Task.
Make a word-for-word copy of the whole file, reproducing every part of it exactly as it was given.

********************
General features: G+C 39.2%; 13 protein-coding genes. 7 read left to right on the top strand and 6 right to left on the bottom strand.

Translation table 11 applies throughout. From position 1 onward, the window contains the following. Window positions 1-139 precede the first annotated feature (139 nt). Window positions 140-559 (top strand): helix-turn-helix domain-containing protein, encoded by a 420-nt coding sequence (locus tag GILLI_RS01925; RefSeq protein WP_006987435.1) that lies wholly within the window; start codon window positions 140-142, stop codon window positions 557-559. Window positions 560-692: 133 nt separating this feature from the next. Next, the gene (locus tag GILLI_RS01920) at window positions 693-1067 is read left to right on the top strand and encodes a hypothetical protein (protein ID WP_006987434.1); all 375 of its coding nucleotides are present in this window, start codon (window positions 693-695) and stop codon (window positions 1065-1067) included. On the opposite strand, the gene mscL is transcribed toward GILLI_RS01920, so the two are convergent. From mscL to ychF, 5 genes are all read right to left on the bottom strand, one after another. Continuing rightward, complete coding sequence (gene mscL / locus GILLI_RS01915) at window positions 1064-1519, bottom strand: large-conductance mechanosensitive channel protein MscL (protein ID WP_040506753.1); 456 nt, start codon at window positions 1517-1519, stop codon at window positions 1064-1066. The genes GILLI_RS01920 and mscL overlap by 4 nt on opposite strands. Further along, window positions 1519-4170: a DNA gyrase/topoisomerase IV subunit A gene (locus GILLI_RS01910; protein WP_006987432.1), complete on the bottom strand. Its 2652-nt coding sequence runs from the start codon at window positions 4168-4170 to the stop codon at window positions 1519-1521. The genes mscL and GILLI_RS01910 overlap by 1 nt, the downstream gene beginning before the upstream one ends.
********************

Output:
General features: G+C 39.2%; 13 protein-coding genes. 7 read left to right on the top strand and 6 right to left on the bottom strand.

Translation table 11 applies throughout. From position 1 onward, the window contains the following. Window positions 1-139 precede the first annotated feature (139 nt). Window positions 140-559 (top strand): helix-turn-helix domain-containing protein, encoded by a 420-nt coding sequence (locus tag GILLI_RS01925; RefSeq protein WP_006987435.1) that lies wholly within the window; start codon window positions 140-142, stop codon window positions 557-559. Window positions 560-692: 133 nt separating this feature from the next. Next, the gene (locus tag GILLI_RS01920) at window positions 693-1067 is read left to right on the top strand and encodes a hypothetical protein (protein ID WP_006987434.1); all 375 of its coding nucleotides are present in this window, start codon (window positions 693-695) and stop codon (window positions 1065-1067) included. On the opposite strand, the gene mscL is transcribed toward GILLI_RS01920, so the two are convergent. From mscL to ychF, 5 genes are all read right to left on the bottom strand, one after another. Continuing rightward, complete coding sequence (gene mscL / locus GILLI_RS01915) at window positions 1064-1519, bottom strand: large-conductance mechanosensitive channel protein MscL (protein ID WP_040506753.1); 456 nt, start codon at window positions 1517-1519, stop codon at window positions 1064-1066. The genes GILLI_RS01920 and mscL overlap by 4 nt on opposite strands. Further along, window positions 1519-4170: a DNA gyrase/topoisomerase IV subunit A gene (locus GILLI_RS01910; protein WP_006987432.1), complete on the bottom strand. Its 2652-nt coding sequence runs from the start codon at window positions 4168-4170 to the stop codon at window positions 1519-1521. The genes mscL and GILLI_RS01910 overlap by 1 nt, the downstream gene beginning before the upstream one ends.